January 18, 2020
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Seven Sisters' Tale

A perceptive, if slightly diffused, study of the North-east

Seven Sisters' Tale
India'S Northeast Resurgent:Ethicity
Konark Rs:450;Pages: 475
THIS book is a monumental work dealing with India's northern border states which have been smouldering for 50 years since Independence while the country's attention has been fixed on Punjab and Kashmir. One important difference between insurgency in these two states and the North-east is that to a considerable extent the former has been fanned by foreign powers but in the northeastern states the motivating factors have been mainly internal. To unravel the complicated strands of the people's frustration is the principal aim of the author.

A second way in which the North-east has differed from the other states mentioned is that leadership in the former has come from the younger generation, the students. Nearly 10 of the most powerful organisa-tions which Verghese mentions have been students unions. They have played a major role in the Assam valley, in the hill states of Nagaland, Meghalaya, Mizoram and among the tribals of the plains such as the Bodos. One question is whether this new leadership provides a hopeful sign for the future.

The book provides a detailed study of a highly differentiated peoples. Nine separate chapters have been devoted to a dozen different ethnic groups. His treatment certainly makes for comprehensiveness; inevitably much must be left out of this review.

The problem of immigration into Assam goes back centuries. This has made for conflict between those who consider themselves indigenous and those dubbed foreigners. Since Independence, the ire of the Assamese people has targeted Bengalis generally, Hindus and Muslims (allegedly refugees from East Pakistan) and to a lesser extent Nepalis. Matters came to a head when electoral rolls were being prepared for the Lok Sabha and Assembly elections in 1983. The All Assam Students Union (AASU), which dominated the movement, demanded that electoral rolls be compiled afresh with 1961 as the cut-off date to distinguish bona fide residents from illegal entrants. The bloodiest and most inhuman riots followed in which some 7,000 men, women and children were butchered in a fortnight.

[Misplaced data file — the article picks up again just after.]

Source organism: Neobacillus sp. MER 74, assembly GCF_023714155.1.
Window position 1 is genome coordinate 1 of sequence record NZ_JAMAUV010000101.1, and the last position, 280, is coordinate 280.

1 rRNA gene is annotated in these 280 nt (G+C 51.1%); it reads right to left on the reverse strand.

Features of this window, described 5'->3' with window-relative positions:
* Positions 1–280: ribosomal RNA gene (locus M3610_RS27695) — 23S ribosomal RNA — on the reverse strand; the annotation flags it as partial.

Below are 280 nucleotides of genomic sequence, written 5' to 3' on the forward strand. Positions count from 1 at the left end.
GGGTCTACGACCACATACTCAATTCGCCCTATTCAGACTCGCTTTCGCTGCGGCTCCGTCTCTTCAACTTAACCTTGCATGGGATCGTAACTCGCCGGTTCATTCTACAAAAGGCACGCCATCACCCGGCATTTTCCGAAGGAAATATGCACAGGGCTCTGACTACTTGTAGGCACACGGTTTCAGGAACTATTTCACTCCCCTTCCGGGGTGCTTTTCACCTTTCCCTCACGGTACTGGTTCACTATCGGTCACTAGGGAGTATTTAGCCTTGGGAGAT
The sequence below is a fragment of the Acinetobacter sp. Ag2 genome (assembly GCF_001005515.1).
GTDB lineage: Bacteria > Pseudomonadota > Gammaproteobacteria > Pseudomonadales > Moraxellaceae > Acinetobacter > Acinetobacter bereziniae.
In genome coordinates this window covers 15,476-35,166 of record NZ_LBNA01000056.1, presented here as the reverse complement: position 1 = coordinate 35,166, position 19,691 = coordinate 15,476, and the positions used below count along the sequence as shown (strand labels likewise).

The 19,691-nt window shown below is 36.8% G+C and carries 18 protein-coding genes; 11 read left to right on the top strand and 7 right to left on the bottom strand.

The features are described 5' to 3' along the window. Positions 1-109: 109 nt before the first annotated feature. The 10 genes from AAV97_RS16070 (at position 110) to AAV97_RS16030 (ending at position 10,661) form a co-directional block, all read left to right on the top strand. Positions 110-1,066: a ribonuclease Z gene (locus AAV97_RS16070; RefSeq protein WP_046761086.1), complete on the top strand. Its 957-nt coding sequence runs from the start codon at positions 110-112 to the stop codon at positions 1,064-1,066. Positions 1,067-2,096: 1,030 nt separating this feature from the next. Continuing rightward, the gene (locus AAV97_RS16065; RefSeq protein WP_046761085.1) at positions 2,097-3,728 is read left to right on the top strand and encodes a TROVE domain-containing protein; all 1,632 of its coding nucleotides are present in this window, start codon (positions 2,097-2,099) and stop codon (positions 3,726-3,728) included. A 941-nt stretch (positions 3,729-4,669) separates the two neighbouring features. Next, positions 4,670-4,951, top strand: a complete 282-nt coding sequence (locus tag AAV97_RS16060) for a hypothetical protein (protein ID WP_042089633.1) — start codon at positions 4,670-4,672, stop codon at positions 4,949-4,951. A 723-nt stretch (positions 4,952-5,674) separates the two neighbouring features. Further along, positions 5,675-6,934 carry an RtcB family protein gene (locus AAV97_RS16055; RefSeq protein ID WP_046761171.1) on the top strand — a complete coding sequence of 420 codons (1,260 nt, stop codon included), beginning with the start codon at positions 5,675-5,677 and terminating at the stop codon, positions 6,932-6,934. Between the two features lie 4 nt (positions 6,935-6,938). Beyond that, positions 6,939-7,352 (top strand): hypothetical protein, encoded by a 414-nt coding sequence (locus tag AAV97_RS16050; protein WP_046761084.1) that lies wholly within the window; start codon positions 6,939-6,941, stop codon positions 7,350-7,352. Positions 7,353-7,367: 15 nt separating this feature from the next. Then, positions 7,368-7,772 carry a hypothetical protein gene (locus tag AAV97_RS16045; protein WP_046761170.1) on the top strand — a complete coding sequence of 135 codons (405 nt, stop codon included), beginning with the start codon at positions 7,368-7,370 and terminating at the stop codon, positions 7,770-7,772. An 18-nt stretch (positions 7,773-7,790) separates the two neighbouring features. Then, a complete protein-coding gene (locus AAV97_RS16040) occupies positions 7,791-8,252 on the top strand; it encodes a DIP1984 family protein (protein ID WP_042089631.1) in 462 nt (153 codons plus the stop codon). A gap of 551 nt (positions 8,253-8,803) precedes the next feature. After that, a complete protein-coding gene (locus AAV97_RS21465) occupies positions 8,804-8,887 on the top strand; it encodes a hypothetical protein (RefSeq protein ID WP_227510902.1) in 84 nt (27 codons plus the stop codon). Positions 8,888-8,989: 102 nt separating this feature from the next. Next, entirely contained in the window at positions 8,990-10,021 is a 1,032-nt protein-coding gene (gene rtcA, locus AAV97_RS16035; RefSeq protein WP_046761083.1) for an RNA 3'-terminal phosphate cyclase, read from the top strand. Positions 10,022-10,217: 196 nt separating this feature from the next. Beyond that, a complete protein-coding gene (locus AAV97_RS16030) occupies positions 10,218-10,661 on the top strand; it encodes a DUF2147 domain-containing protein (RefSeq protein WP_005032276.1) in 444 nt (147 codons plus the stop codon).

Commenting on the role of AASU, Verghese says it was not clear whether they were fighting against foreigners only or outsiders from other parts of India. Says Verghese: "The tragedy is that the movement divided Assam, stirred communal and linguistic passions, stalled development and undermined social discipline. The blame must be shared by the Centre and the major political parties for their failure to take responsibility and to define the modalities for reaching a solution." As for the Nagas, he writes: "Opposition against being included in the Indian Union has been characteristic of the Nagas ever since Independence. Their leader Zapu Phizo, had assisted the Indian National Army in the hope that they would help the Nagas establish their own sovereign state." Phizo flirted with Pakistan and China but soon realised that they had their own axes to grind. After his death his mantle was taken over by his daughter, Adino. Over the years many efforts have been made but no solution has yet been worked out. The nationalist Socialist Council for Nagaland in its election manifesto in 1980 declared as its motto 'Nagaland for Christ', thereby implying that Nagas are different from Indians because they are Christians and would "lose their identity in an ocean of Hindus and other non-Christian Indians".

And so, as insurgency continues, there is hardly any government in Nagaland. The underground levies income tax on government servants and extracts money from various bodies, such as the university in order to provide safe passage to students and faculty members to the campus and back in a convoy once every day.

What is the way out? Verghese, in one of the best sections of this book, argues that insurgency impedes development and the lack of development results in unemployment and other economic evils which in their turn fan insurgency. How is this vicious circle to be broken? He also points out that the Centre's attitude to the northeast has been of getting the resources out of the area to enrich people outside in a 'colonial' fashion rather than creating wealth and opportunities for the local inhabitants. The vast mineral wealth of the area has not yet been fully explored.

The author over the next 70 pages explores the immense possibilities of development and pleads for cooperative attitudes to replace narrow ethnic loyalties and indeed cooperation with several eastern states for their common good. In this way the North-east could well develop into a gateway of India facing East.

The width of the author's canvas makes for comprehensiveness, but a possible result is a lack of focus. I wonder whether the Gorkha movement was influenced by the Naxalites in a neighbouring district. Verghese does not tell us. Again, why squander space on some minor tribes which do not change the broad picture? On the other other hand, we might have had instead a fuller discussion on the financial viability of mini hill states, which has briefly been described here. These are matters of opinion. Verghese has done a major job and deserves our gratitude.

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